Louis Proyect: The Unrepentant Marxist

June 26, 2015

New York Asian Film Festival 2015

Filed under: Counterpunch,Film — louisproyect @ 1:57 pm
The New York Asian Film Festival 2015

Turning Oppressive Reality Into Great Art

by LOUIS PROYECT

In 1956, when I was 11 years old, I saw my first Japanese film or more accurately a parody of a Japanese film shown on the Sid Caesar show. Called “U-Bet-U”, it was obviously a take-off on “Ugetsu Monogatari”, a 1953 film that along with “Rashomon” helped introduce Japanese films to American audiences.

Three years later I saw the original at a special screening at my local high school one evening. My mother had heard that it was a masterpiece and brought me there to see an alternative to Martin and Lewis comedies and John Wayne westerns. I can’t say that I understood “Ugetsu” but it was my first inkling that a hipper world existed. The appearance of the SUNY New Paltz film professor who came there to introduce the film made more of an impression on me than the movie. With the suede patches on his tweed sports jacket and his closely cropped beard, he was the first bohemian I had ever laid eyes on.

Fast forward two years later and I am a freshman at Bard deeply immersed in some of the greatest films I have ever seen, including masterpieces made by Akira Kurosawa who was in his prime. Ever since those days, Japanese films have remained the gold standard for me, joined in later years by those made in China and Korea. I was never quite convinced that Andre Gunder Frank’s “Re-Orient” was correct in its projections that the East would become a global hegemon just as it was before Europe’s rise in the 15th century, but when it comes to film, I need no convincing—most often after I have seen some of the films offered at the annual New York Asian Film Festival whose latest installment runs from June 26th to July 11th (http://www.subwaycinema.com/nyaff15/). The four films under review below should persuade anybody in the greater New York area to check the schedule and buy some tickets. If the term “race to the bottom” is most often associated with factories moving to Asia, suffice it to say that it is just as applicable to the current morass in a bottom-line oriented Hollywood.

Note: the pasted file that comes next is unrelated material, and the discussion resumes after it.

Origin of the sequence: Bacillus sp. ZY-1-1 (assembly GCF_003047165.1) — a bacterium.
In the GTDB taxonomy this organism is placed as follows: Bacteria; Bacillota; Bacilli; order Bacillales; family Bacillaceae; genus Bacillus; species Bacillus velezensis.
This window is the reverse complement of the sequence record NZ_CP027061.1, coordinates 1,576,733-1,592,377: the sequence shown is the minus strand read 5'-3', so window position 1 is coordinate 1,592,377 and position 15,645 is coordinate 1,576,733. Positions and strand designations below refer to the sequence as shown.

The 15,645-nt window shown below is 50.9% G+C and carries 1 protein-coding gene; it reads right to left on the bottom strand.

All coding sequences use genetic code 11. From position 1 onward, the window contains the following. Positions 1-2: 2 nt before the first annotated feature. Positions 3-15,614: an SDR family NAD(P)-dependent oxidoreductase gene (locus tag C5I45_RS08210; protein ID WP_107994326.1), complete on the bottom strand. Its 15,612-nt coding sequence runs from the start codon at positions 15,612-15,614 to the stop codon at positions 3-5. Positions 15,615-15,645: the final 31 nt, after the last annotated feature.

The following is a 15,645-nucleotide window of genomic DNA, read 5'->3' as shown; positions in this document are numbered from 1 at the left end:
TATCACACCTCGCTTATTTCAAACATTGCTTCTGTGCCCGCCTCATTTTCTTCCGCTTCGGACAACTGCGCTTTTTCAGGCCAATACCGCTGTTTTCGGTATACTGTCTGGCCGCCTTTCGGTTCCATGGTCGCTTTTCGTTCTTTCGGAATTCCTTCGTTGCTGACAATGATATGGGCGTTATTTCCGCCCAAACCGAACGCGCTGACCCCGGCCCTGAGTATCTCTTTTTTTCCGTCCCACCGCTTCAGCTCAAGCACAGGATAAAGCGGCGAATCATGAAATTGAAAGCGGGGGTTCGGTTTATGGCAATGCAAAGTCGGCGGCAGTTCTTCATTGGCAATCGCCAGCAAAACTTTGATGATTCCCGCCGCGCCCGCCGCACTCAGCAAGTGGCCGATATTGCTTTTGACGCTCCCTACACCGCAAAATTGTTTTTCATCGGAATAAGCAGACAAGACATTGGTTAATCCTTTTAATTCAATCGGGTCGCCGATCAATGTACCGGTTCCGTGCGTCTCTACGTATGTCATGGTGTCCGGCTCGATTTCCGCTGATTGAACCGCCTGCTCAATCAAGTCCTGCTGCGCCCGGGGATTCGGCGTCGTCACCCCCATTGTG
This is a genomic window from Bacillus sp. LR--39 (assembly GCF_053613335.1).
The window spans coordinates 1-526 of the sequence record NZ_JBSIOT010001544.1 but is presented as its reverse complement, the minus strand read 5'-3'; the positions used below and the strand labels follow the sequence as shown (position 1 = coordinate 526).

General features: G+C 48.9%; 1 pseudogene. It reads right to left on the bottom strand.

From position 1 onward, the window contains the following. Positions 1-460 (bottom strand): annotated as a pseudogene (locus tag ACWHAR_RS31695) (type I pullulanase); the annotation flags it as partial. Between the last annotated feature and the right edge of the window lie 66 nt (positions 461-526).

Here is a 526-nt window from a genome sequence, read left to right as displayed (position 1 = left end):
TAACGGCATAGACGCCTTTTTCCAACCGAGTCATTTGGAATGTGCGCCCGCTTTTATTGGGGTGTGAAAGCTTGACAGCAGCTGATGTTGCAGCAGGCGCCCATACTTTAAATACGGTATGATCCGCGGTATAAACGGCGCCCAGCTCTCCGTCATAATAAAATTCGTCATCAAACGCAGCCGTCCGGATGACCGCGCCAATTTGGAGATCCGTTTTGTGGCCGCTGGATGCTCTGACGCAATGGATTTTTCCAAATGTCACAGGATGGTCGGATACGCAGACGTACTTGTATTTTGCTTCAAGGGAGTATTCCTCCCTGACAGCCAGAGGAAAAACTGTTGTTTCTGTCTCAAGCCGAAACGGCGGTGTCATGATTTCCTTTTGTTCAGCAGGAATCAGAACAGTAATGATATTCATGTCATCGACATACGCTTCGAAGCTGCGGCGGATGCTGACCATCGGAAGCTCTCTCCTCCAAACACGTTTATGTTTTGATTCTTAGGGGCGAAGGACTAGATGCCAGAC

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Trailers for reviewed films:

Whistleblower — unavailable with English subtitles

1 Comment »

  1. “Suffice it to say that crime is a way for her to realize an existential freedom that is given scant opportunity to manifest itself in a Japan as captive to the market as any other Asian country.”

    This is been a theme of Japanese film for decades. For example, Oshima’s “Boy” and “In the Realm of the Senses”. Also, the 1950s juvenile delinquency movies.

    Comment by Richard Estes — June 27, 2015 @ 5:40 pm


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